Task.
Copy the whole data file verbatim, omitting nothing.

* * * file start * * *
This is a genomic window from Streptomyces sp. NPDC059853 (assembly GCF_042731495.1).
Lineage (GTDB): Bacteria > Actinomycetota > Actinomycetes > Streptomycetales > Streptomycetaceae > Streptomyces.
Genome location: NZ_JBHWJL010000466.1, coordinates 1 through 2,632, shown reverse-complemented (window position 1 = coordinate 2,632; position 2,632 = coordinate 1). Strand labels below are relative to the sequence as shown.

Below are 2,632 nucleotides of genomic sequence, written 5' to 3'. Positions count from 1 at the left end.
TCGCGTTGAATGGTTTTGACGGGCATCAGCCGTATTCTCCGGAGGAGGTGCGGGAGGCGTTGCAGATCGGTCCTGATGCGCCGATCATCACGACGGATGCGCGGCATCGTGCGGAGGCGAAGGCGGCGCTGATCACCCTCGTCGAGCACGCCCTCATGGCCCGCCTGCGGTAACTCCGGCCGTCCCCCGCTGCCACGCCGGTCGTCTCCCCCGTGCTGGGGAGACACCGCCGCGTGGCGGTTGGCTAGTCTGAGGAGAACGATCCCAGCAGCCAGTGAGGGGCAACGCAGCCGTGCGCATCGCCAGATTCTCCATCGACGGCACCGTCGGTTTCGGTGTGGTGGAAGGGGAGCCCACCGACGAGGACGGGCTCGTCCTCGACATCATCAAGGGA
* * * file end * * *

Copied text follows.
This is a genomic window from Streptomyces sp. NPDC059853 (assembly GCF_042731495.1).
Lineage (GTDB): Bacteria > Actinomycetota > Actinomycetes > Streptomycetales > Streptomycetaceae > Streptomyces.
Genome location: NZ_JBHWJL010000466.1, coordinates 1 through 2,632, shown reverse-complemented (window position 1 = coordinate 2,632; position 2,632 = coordinate 1). Strand labels below are relative to the sequence as shown.

Below are 2,632 nucleotides of genomic sequence, written 5' to 3'. Positions count from 1 at the left end.
TCGCGTTGAATGGTTTTGACGGGCATCAGCCGTATTCTCCGGAGGAGGTGCGGGAGGCGTTGCAGATCGGTCCTGATGCGCCGATCATCACGACGGATGCGCGGCATCGTGCGGAGGCGAAGGCGGCGCTGATCACCCTCGTCGAGCACGCCCTCATGGCCCGCCTGCGGTAACTCCGGCCGTCCCCCGCTGCCACGCCGGTCGTCTCCCCCGTGCTGGGGAGACACCGCCGCGTGGCGGTTGGCTAGTCTGAGGAGAACGATCCCAGCAGCCAGTGAGGGGCAACGCAGCCGTGCGCATCGCCAGATTCTCCATCGACGGCACCGTCGGTTTCGGTGTGGTGGAAGGGGAGCCCACCGACGAGGACGGGCTCGTCCTCGACATCATCAAGGGA